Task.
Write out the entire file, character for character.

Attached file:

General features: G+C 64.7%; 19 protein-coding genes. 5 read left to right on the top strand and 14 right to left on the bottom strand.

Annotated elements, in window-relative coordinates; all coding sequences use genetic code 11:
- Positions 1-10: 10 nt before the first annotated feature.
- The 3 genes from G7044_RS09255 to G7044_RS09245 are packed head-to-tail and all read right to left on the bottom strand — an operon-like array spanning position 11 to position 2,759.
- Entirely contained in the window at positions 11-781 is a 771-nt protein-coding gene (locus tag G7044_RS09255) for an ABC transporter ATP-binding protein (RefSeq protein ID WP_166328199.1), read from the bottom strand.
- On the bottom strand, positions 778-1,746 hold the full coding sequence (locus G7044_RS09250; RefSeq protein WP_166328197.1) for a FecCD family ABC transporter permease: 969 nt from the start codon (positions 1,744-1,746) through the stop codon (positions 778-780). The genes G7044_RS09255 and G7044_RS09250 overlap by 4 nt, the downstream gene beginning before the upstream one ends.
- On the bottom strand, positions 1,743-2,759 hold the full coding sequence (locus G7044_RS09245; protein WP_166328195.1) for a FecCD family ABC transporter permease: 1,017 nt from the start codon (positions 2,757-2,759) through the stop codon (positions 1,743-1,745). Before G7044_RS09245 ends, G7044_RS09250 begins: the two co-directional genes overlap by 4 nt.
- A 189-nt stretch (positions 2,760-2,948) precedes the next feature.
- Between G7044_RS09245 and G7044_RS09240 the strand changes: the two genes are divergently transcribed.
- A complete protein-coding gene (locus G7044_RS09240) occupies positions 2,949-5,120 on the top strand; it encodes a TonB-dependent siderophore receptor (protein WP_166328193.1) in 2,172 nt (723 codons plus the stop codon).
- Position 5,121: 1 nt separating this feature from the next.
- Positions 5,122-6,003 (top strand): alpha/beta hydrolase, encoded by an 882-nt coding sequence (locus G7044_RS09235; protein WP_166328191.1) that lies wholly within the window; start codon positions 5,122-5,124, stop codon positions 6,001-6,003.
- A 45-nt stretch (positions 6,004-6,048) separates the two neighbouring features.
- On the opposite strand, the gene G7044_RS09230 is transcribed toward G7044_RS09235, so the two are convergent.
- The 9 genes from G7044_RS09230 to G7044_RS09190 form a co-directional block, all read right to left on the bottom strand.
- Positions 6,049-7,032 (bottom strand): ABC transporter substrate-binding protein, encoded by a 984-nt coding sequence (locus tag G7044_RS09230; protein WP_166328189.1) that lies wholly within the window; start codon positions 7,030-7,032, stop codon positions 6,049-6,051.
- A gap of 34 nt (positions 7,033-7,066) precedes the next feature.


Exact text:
General features: G+C 64.7%; 19 protein-coding genes. 5 read left to right on the top strand and 14 right to left on the bottom strand.

Annotated elements, in window-relative coordinates; all coding sequences use genetic code 11:
- Positions 1-10: 10 nt before the first annotated feature.
- The 3 genes from G7044_RS09255 to G7044_RS09245 are packed head-to-tail and all read right to left on the bottom strand — an operon-like array spanning position 11 to position 2,759.
- Entirely contained in the window at positions 11-781 is a 771-nt protein-coding gene (locus tag G7044_RS09255) for an ABC transporter ATP-binding protein (RefSeq protein ID WP_166328199.1), read from the bottom strand.
- On the bottom strand, positions 778-1,746 hold the full coding sequence (locus G7044_RS09250; RefSeq protein WP_166328197.1) for a FecCD family ABC transporter permease: 969 nt from the start codon (positions 1,744-1,746) through the stop codon (positions 778-780). The genes G7044_RS09255 and G7044_RS09250 overlap by 4 nt, the downstream gene beginning before the upstream one ends.
- On the bottom strand, positions 1,743-2,759 hold the full coding sequence (locus G7044_RS09245; protein WP_166328195.1) for a FecCD family ABC transporter permease: 1,017 nt from the start codon (positions 2,757-2,759) through the stop codon (positions 1,743-1,745). Before G7044_RS09245 ends, G7044_RS09250 begins: the two co-directional genes overlap by 4 nt.
- A 189-nt stretch (positions 2,760-2,948) precedes the next feature.
- Between G7044_RS09245 and G7044_RS09240 the strand changes: the two genes are divergently transcribed.
- A complete protein-coding gene (locus G7044_RS09240) occupies positions 2,949-5,120 on the top strand; it encodes a TonB-dependent siderophore receptor (protein WP_166328193.1) in 2,172 nt (723 codons plus the stop codon).
- Position 5,121: 1 nt separating this feature from the next.
- Positions 5,122-6,003 (top strand): alpha/beta hydrolase, encoded by an 882-nt coding sequence (locus G7044_RS09235; protein WP_166328191.1) that lies wholly within the window; start codon positions 5,122-5,124, stop codon positions 6,001-6,003.
- A 45-nt stretch (positions 6,004-6,048) separates the two neighbouring features.
- On the opposite strand, the gene G7044_RS09230 is transcribed toward G7044_RS09235, so the two are convergent.
- The 9 genes from G7044_RS09230 to G7044_RS09190 form a co-directional block, all read right to left on the bottom strand.
- Positions 6,049-7,032 (bottom strand): ABC transporter substrate-binding protein, encoded by a 984-nt coding sequence (locus tag G7044_RS09230; protein WP_166328189.1) that lies wholly within the window; start codon positions 7,030-7,032, stop codon positions 6,049-6,051.
- A gap of 34 nt (positions 7,033-7,066) precedes the next feature.